Israeli Prime Minister Binyamin Netanyahu reportedly plans to ask Washington to release Jonathan Pollard, arrested a quarter century ago on the steps of the Israeli embassy after spying for Israel. Even stranger is the fact that 39 American congressmen also have urged the release of Pollard who is, well, a traitor.
Some advocates of Pollard's release contend that the damage from his activities was exaggerated and his sentence was unduly harsh. Perhaps, though it ill behooves the Israeli government to make this case.
After all, Israel maintains arbitrary restrictions on Mordechai Vanunu 24 years after he was kidnapped by Mossad agents and returned to Israel for trial after exposing the details of Israel's nuclear program.
But Vanunu's plight suggests an obvious deal. The U.S. and Israeli governments should do a trade akin to the hoary spy swaps between Washington and Moscow. Send Pollard to Israel. In return, Israel should allow Vanunu to emigrate to wherever he wishes.
Jonathan Pollard spied for Israel for money. He claims he also did so out of loyalty to Israel. Although he was arrested attempting to enter the Israeli embassy, the Israeli government initially disclaimed any responsibility for his actions, claiming his was a rogue operation.
Mordechai Vanunu is a Sephardic Jew whose family immigrated to Israel from Morocco. He went to work at Israel's undeclared Dimona nuclear plant. He gradually grew disillusioned with Israel's secret nuclear program, thought to have produced 150 to 200 atomic bombs, and surreptitiously photographed plant operations.
He immigrated to Australia, converted to Christianity, and traveled to Great Britain after meeting a journalist for the Sunday Times who was interested in his story. Vanunu's account made the paper's front page, but a Mossad agent convinced him to join her in Rome, from which he was kidnapped, drugged, and returned to Israel.
Vanunu was sentenced to 18 years in prison. He spent the first 11 and a half in solitary confinement. Although formally released in 2004, he remains in a form of prison: barred from leaving the country, approaching foreign embassies, talking to journalists, owning a cell phone, or even using a computer. Ironically, these rules are part of the 1945 British Mandate State of Emergency Regulations — imposed by the British colonial overlords.
Since then Vanunu has been periodically threatened, arrested, convicted, placed under house arrest, sentenced to community service, and imprisoned for violating the terms of his parole. In October the Israeli Supreme Court denied his appeal to be released from these restrictions and allowed to leave the country.
Vanunu has become an international cause célèbre, regularly nominated for the Nobel Peace Prize, termed a "prisoner of conscience" by Amnesty International, and recently awarded the Carl von Ossietzky Medal, named after the renowned German pacifist murdered by the Nazis. Nevertheless, Israel, the Mideast's regional superpower, claims to be afraid of him.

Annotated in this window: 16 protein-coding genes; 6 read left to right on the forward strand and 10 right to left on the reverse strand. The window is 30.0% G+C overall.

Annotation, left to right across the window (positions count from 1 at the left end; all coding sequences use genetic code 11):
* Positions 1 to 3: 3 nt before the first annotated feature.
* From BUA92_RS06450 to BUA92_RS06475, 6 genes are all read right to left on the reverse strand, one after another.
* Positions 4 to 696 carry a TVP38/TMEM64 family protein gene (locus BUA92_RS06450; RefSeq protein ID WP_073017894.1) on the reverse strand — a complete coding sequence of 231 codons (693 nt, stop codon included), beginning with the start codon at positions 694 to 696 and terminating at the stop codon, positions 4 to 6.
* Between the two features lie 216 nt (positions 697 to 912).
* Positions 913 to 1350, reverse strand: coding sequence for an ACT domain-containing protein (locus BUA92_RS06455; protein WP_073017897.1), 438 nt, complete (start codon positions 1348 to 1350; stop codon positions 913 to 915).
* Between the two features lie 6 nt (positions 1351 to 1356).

The justification for maintaining his informal imprisonment is that he might share more nuclear secrets. However, he gave away the big story in 1986 and any other information likely is badly outdated.
Knowledgeable Israelis dismiss the claim that Vanunu remains a security risk. For instance, retired brigadier-general Uzi Eilam, who ran the Israeli Atomic Energy Commission between 1976 and 1986, said "I don't think he has significant things to reveal now." Eilam urged Vanunu's release.
The better explanation for the continuing restrictions is spite. Despite Israel's vaunted reputation for security, Vanunu shot two rolls of photos of the Dimona plant. Despite Israel's calculated public subterfuge, Vanunu demonstrated that everything Israel's leaders had said about their nuclear capabilities was a lie.
Ironically, it is hard to discern any international harm done Israel by Vanunu's revelations. After all, Israel was widely believed to have nuclear weapons. Eilam even argued that Vanunu "served the regime because his revelations helped Tel Aviv intimidate others."
A swap would allow both America and Israel to turn their backs on the past. There's another benefit. Pollard wants to go to Israel. Vanunu wants to go to America.
The latter explained: "I would like to move to the United States. I have adopted parents in Minnesota. I have many, many friends in the United States, who used to write to me and send me letters and cards for many years during 18 years. I read a lot of your history of United States and am very appreciative of the U.S. Constitution, U.S. freedom."
Washington should offer to swap Jonathan Pollard for Mordechai Vanunu. Indeed, who better symbolizes President Barack Obama's desire for a nuclear-free world? Vanunu has suffered enough for a crime which did Israeli security no harm. It is time for Israel to return his freedom.